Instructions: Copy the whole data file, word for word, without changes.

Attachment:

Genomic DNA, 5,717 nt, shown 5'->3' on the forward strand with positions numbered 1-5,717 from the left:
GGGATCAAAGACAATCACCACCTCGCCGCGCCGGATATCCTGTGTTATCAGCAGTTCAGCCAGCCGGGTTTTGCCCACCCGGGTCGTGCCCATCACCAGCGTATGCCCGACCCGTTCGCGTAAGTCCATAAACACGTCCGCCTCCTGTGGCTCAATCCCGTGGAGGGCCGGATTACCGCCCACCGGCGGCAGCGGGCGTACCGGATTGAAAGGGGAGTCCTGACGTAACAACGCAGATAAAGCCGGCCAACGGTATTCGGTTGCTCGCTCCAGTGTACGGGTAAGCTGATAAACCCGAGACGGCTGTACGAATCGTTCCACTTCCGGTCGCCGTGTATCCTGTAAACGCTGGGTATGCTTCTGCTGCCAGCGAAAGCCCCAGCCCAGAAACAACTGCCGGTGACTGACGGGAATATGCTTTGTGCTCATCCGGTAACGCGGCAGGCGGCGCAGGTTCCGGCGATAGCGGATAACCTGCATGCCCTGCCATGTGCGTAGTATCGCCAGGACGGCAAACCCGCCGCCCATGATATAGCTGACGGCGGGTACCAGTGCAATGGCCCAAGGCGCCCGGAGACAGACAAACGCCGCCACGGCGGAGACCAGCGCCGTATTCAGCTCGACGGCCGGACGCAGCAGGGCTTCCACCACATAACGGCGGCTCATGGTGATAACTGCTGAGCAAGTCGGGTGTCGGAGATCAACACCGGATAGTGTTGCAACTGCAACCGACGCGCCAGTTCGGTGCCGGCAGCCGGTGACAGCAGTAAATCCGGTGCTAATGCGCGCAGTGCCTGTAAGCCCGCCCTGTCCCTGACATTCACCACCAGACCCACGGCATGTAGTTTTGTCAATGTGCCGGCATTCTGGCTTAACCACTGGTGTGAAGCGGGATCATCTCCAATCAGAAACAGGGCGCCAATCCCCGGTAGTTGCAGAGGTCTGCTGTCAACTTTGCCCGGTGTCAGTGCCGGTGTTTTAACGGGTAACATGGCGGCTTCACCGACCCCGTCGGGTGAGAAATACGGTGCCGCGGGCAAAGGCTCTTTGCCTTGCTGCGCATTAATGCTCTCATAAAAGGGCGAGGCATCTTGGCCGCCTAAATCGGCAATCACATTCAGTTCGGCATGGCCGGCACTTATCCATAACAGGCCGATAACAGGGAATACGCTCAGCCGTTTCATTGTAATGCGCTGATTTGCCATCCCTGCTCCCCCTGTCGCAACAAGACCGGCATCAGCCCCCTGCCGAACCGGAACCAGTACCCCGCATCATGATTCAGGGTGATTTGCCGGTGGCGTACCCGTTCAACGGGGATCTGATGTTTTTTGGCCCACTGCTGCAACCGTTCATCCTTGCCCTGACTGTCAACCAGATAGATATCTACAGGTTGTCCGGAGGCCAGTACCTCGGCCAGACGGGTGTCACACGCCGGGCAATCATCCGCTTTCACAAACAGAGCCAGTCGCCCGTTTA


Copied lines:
Genomic DNA, 5,717 nt, shown 5'->3' on the forward strand with positions numbered 1-5,717 from the left:
GGGATCAAAGACAATCACCACCTCGCCGCGCCGGATATCCTGTGTTATCAGCAGTTCAGCCAGCCGGGTTTTGCCCACCCGGGTCGTGCCCATCACCAGCGTATGCCCGACCCGTTCGCGTAAGTCCATAAACACGTCCGCCTCCTGTGGCTCAATCCCGTGGAGGGCCGGATTACCGCCCACCGGCGGCAGCGGGCGTACCGGATTGAAAGGGGAGTCCTGACGTAACAACGCAGATAAAGCCGGCCAACGGTATTCGGTTGCTCGCTCCAGTGTACGGGTAAGCTGATAAACCCGAGACGGCTGTACGAATCGTTCCACTTCCGGTCGCCGTGTATCCTGTAAACGCTGGGTATGCTTCTGCTGCCAGCGAAAGCCCCAGCCCAGAAACAACTGCCGGTGACTGACGGGAATATGCTTTGTGCTCATCCGGTAACGCGGCAGGCGGCGCAGGTTCCGGCGATAGCGGATAACCTGCATGCCCTGCCATGTGCGTAGTATCGCCAGGACGGCAAACCCGCCGCCCATGATATAGCTGACGGCGGGTACCAGTGCAATGGCCCAAGGCGCCCGGAGACAGACAAACGCCGCCACGGCGGAGACCAGCGCCGTATTCAGCTCGACGGCCGGACGCAGCAGGGCTTCCACCACATAACGGCGGCTCATGGTGATAACTGCTGAGCAAGTCGGGTGTCGGAGATCAACACCGGATAGTGTTGCAACTGCAACCGACGCGCCAGTTCGGTGCCGGCAGCCGGTGACAGCAGTAAATCCGGTGCTAATGCGCGCAGTGCCTGTAAGCCCGCCCTGTCCCTGACATTCACCACCAGACCCACGGCATGTAGTTTTGTCAATGTGCCGGCATTCTGGCTTAACCACTGGTGTGAAGCGGGATCATCTCCAATCAGAAACAGGGCGCCAATCCCCGGTAGTTGCAGAGGTCTGCTGTCAACTTTGCCCGGTGTCAGTGCCGGTGTTTTAACGGGTAACATGGCGGCTTCACCGACCCCGTCGGGTGAGAAATACGGTGCCGCGGGCAAAGGCTCTTTGCCTTGCTGCGCATTAATGCTCTCATAAAAGGGCGAGGCATCTTGGCCGCCTAAATCGGCAATCACATTCAGTTCGGCATGGCCGGCACTTATCCATAACAGGCCGATAACAGGGAATACGCTCAGCCGTTTCATTGTAATGCGCTGATTTGCCATCCCTGCTCCCCCTGTCGCAACAAGACCGGCATCAGCCCCCTGCCGAACCGGAACCAGTACCCCGCATCATGATTCAGGGTGATTTGCCGGTGGCGTACCCGTTCAACGGGGATCTGATGTTTTTTGGCCCACTGCTGCAACCGTTCATCCTTGCCCTGACTGTCAACCAGATAGATATCTACAGGTTGTCCGGAGGCCAGTACCTCGGCCAGACGGGTGTCACACGCCGGGCAATCATCCGCTTTCACAAACAGAGCCAGTCGCCCGTTTA